Pete Nelson, known to many as the Tree Whisperer and Treehouse Master (his moniker from his show on Animal Planet), discovered his passion at the age of 5, when he helped his father build a treehouse in their New Jersey backyard.
During his teen years, he spent “endless” hours drawing treehouses with the dream of eventually building them. Now, decades later, Nelson admits that he still dreams about treehouses and is often awake at night drawing the treehouses he imagines.
It is no surprise that Nelson, who majored in economics in college and began his professional career as a homebuilder, ended up taking the “leap to the trees” and founded Nelson Treehouse Supply in Washington state that designs and builds custom treehouses.
Treehouse Masters is now in its 11th season on Animal Planet and although all of the 100-plus treehouses that he and his team created and built are memorable, there are a few in particular that especially stand out for Nelson — whether it be for sentimental reasons or challenges that were met.
“Our friend and longtime cameraman, Steve Bowler, decided to leave showbiz to run Treehouse Village Inn in Vermont and asked us to build a luxury treetop rental,” said Nelson.
Nelson and his team created “The Willow Treehouse” a 600-foot, A-frame design with full bathroom, kitchenette, living room, propane fireplace, queen bed, and reading nook and porch. The treehouse was featured in the final episode of season 11.
One of the more challenging treehouse requests that Nelson received actually came from his daughter, Emily, and her husband, Patrick. The couple asked him to relocate the Bird Blind, one of the original treehouses at TreeHouse Point (the Nelsons’ event and overnight retreat center in Washington), to their own backyard.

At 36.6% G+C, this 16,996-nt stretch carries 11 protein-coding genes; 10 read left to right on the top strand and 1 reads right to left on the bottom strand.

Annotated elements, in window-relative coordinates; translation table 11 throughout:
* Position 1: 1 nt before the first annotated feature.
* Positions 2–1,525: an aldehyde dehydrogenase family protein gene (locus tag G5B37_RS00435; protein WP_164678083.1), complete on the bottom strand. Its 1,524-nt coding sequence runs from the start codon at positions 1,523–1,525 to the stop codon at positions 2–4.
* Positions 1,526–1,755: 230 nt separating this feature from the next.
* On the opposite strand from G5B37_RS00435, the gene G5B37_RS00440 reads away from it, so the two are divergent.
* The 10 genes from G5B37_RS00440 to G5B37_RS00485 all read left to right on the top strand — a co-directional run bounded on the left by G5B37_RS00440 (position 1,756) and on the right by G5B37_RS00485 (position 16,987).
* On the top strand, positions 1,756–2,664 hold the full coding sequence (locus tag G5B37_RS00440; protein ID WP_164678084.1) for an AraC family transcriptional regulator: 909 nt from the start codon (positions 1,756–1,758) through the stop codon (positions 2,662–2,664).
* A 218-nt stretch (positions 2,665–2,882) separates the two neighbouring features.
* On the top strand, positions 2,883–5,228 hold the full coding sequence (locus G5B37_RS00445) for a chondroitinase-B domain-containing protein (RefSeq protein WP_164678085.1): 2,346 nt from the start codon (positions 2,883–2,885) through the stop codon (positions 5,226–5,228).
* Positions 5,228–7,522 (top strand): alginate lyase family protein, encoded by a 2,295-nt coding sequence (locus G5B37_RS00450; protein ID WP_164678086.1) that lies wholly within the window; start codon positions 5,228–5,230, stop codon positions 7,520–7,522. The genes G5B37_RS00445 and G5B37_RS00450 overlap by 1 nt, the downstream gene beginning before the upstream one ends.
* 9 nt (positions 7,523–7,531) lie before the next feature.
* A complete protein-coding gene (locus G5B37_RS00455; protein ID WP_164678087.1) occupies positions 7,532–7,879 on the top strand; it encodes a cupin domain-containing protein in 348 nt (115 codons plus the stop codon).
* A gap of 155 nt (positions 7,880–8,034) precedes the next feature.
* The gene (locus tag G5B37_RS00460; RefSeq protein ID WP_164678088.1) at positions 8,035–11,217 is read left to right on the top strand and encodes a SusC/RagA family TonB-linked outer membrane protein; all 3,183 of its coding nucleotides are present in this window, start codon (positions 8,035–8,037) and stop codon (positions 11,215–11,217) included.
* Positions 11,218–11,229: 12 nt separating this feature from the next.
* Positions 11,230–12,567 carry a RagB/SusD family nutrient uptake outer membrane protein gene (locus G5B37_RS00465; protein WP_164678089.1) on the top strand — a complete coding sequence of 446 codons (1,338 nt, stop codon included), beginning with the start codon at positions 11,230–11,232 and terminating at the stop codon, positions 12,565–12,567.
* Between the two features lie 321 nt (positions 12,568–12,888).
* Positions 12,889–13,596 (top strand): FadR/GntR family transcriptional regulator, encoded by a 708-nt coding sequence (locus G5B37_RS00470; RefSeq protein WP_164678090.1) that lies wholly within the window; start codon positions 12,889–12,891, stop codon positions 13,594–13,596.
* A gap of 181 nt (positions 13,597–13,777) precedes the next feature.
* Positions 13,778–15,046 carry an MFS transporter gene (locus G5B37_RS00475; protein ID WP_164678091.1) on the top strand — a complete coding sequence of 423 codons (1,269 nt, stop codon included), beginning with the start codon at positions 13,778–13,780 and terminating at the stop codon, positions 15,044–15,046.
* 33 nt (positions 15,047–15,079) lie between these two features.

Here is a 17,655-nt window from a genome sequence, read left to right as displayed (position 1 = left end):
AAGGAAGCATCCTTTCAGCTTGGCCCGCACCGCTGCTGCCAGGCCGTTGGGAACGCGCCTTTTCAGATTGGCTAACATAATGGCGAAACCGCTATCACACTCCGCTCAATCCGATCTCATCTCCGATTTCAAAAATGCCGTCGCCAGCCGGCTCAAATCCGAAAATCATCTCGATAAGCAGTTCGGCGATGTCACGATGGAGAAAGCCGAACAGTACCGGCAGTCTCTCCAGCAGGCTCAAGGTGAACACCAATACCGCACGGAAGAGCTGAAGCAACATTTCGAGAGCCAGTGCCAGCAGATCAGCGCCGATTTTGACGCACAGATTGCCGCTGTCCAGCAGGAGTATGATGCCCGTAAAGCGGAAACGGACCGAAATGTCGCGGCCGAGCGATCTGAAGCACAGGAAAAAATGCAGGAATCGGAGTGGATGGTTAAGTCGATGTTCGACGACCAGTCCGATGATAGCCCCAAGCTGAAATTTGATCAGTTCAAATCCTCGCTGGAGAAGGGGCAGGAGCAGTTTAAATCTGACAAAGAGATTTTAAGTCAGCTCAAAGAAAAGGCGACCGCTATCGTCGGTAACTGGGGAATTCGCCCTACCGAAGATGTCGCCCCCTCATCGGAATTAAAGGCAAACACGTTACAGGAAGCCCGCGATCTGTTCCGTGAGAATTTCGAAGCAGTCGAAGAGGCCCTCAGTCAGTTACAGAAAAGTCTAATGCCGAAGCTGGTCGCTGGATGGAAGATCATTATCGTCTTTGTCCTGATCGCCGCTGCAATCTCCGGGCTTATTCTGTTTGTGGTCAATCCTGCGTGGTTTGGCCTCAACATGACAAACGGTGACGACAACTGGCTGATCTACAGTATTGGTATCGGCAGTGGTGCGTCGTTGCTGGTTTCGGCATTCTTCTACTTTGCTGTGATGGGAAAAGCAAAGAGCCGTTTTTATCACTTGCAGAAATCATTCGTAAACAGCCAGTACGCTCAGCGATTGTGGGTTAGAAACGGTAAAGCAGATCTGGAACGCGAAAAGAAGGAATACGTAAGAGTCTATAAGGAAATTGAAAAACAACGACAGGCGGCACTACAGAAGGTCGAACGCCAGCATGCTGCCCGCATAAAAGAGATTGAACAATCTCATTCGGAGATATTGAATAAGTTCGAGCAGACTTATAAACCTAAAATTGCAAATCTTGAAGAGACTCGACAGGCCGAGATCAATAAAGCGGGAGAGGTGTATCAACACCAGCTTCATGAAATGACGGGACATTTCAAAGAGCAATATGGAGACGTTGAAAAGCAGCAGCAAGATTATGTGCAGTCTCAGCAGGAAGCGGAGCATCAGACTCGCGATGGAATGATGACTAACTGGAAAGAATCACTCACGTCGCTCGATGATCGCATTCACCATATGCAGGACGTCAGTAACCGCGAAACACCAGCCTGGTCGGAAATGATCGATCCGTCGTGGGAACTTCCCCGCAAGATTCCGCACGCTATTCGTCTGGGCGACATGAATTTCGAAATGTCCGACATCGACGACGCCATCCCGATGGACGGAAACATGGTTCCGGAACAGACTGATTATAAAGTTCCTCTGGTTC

“We had to slice the structure in half and ‘fly’ it across TreeHouse Point on a cable system. It was really tricky, but worth it to preserve the legacy of that sweet treehouse.”
The treehouses created by Nelson and his crew are often luxurious, breath-taking and can range upwards of $300,000. When watching Treehouse Masters, it is easy to understand why Grace Vanderwaal, winner of America’s Got Talent, told People magazine that she would use some of her $1 million prize money to have a treehouse built by Nelson.
Nelson and his team created two adjoining treehouses for Vanderwaal — a “Boho Hangout” for fun and relaxation and the other, a “1980s style, Ultra Poppy Arts Studio” for songwriting and practicing her ukulele.
Nelson’s mind never stops working and he never stops exploring. During his visit to Columbus a few years ago for the Home & Garden Show, he discovered the work of Doug Morgan of Mount Vernon Barn Co. and DIY Network’s “Barn Sweet Barn.”
“Mount Vernon Barn Co. immediately stood out because Doug sells the stuff I love integrating into our treehouses: beautiful reclaimed barn wood,” said Nelson. “We have used Mount Vernon Barn’s wood in many recent projects, including a couple of treehouses at Treehouse Utopia, my new retreat in Texas Hill Country.”
With endless ideas and energy, Nelson and his “amazing wife” Judy are embarking on two new ventures — the Treehouse Resort & Spa in Washington, whose initial plans call for 25 treehouses and as many cottages; and — especially exciting for the Nelsons — their new role as grandparents.